Amid concern about data flaws, The Lancet and The New England Journal of Medicine (NEJM) retracted reports discrediting off-label drugs being used to treat and prevent COVID-19.
On June 4, 2020, The Lancet pulled a study it published stating hydroxychloroquine (HCQ)— a possible COVID-19 treatment touted by President Trump—and another anti-malarial drug, chloroquine, were ineffective treatments for COVID-19 and increased the risk for heart problems and death. Hours later, NEJM retracted a study discrediting a blood pressure medication being used for COVID-19 treatment. The studies were done by the same company, Surgisphere, and used retrospective data, not data from a randomized, controlled study.
Outside experts raised red flags in the Lancet study when they noticed inconsistencies in the data. Surgisphere failed to provide its raw data for peer review, stating it was prohibited from doing so by contractual obligations.
Politics in Medical Science
HCQ is a generic and inexpensive drug that has been safely used to treat malaria and autoimmune diseases such as lupus.
The drug has been in the spotlight since President Trump tweeted March 21 that for COVID-19, HCQ and the antibiotic Azithromycin, “have a real chance to be one for the biggest game changers in the history of medicine.” On May 18, Trump said he was taking the drug to protect himself from the getting the disease and his physician stated the benefit outweighed the risk.
Since then, there have been numerous media reports discrediting the drug. Several states, such as Michigan, threatened civil action against physicians who prescribed the drug for a use other than its approved purpose. Such use is known as “off label” and is a practice widely accepted by physicians.
Coverage by the media has been “consistently biased,” wrote Connor Harris in the City Journal, June 5, 2020. Harris notes there is evidence in small data sets that HCQ does show promise in treating COVID-19 in its early stages but “has gone almost entirely ignored by most media outlets.” Harris states while research on the drug’s efficacy and risks needs to be continued, “what is not warranted “is portrayal of HCQ as deadly.”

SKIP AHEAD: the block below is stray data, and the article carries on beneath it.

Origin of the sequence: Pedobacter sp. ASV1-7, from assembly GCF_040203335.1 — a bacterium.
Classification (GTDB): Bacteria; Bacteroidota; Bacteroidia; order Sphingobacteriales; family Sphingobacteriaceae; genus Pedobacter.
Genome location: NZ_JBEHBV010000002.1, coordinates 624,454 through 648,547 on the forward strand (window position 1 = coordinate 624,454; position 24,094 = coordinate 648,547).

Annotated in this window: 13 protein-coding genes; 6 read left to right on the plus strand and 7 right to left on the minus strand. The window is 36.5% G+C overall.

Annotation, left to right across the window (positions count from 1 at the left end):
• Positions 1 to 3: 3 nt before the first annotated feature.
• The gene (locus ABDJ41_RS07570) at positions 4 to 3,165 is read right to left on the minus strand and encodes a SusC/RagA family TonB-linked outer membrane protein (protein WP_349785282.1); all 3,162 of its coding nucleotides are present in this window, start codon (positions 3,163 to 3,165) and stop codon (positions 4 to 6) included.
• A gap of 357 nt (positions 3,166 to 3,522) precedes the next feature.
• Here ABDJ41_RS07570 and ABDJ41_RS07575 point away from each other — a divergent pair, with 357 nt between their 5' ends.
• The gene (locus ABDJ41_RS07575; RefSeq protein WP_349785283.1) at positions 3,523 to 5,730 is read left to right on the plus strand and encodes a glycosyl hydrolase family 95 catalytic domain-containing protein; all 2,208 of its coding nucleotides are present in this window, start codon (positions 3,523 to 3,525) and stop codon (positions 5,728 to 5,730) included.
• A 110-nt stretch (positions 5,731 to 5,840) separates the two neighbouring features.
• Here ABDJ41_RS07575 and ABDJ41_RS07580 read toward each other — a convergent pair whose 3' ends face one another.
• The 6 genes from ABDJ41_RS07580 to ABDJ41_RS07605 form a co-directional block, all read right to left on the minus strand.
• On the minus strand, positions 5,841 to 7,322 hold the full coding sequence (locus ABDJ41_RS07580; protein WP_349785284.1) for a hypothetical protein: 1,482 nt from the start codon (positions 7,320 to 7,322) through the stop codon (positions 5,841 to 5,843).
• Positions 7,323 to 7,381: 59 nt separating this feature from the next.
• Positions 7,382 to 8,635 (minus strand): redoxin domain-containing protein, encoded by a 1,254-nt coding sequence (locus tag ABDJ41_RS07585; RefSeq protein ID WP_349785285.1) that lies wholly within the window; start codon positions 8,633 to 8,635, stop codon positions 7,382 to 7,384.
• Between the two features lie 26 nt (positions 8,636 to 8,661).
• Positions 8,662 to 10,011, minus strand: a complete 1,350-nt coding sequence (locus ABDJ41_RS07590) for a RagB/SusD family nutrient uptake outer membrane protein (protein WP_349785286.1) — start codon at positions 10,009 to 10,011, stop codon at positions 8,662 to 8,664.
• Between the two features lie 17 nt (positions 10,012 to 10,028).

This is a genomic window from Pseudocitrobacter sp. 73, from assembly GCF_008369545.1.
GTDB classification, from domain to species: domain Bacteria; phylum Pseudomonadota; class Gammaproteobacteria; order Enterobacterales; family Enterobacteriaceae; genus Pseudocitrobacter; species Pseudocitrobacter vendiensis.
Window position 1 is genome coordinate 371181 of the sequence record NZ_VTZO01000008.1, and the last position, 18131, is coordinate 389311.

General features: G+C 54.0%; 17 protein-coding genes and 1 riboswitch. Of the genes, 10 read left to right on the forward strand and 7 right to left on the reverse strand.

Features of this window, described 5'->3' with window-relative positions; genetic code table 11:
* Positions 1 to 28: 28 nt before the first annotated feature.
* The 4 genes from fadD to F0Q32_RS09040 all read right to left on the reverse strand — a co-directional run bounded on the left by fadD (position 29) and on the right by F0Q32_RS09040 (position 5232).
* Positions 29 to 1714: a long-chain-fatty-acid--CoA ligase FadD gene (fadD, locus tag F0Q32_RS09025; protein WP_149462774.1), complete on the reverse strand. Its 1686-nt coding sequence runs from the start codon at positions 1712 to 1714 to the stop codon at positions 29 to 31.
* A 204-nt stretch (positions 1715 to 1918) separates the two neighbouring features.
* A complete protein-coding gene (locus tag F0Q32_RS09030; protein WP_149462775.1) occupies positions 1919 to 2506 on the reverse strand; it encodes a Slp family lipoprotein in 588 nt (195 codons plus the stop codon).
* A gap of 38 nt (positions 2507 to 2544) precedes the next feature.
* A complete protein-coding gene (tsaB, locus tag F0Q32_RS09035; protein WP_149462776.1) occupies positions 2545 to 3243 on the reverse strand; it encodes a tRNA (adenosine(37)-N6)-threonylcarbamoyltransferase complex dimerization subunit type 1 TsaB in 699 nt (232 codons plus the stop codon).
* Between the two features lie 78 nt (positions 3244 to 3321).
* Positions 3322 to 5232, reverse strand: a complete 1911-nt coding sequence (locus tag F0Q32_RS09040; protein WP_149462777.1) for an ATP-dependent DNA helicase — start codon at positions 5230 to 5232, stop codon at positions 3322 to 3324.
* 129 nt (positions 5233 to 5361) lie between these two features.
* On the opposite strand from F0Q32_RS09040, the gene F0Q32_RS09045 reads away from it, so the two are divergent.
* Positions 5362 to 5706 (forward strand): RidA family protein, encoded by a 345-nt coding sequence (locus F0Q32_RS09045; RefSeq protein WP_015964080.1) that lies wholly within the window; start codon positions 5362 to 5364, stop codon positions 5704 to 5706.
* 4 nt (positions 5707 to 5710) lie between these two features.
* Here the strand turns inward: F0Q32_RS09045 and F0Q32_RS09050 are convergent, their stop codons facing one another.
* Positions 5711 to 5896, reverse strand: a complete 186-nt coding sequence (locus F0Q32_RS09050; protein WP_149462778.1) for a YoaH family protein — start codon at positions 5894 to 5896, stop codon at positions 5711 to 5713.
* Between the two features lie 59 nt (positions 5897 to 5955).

The retractions by medical journals is equally alarming, says Marilyn Singleton, M.D., J.D. and past president of the Association of American Physicians and Surgeons.
“The Lancet debacle illustrates the danger of injecting politics into medical science,” Singleton told Health Care News. “Some media outlets perversely reported with glee that “Trump’s drug” was useless. We all should be disappointed that multiple reports of clinical successes were not validated in a well-publicized study.”
Getting information to the public about a previously unknown virus and one that has upended lives is key, Singleton says.
“Dodgy research methods neither advance our knowledge of COVID-19 nor give us confidence in the guidelines from the experts,” Singleton said.
Pandemic Book Nixed
Medical journals and media outlets are not the only institutions under fire for trying to control the discussion around COVID-19. The same week of the retractions, Elon Musk called out Amazon founder Jeff Bezos for rejecting a book questioning the severity of the pandemic.
Author and former New York Times reporter Alex Berenson tweeted that Kindle Direct Publishing would not make his book, “Unreported Truths about Covid-19 and Lockdowns,” available on its platform. After the tweets, Kindle announced the book would be available.
Singleton says it is important to let the public judge content.
“While social media may not be the best sources for reliable information, these platforms helped expose the bogus study,” Singleton said. “We should all take heed: to paraphrase Jeremy Bentham, the first target of censorship is rarely the last.”
AnneMarie Schieber (firstname.lastname@example.org) is managing editor of Health Care News.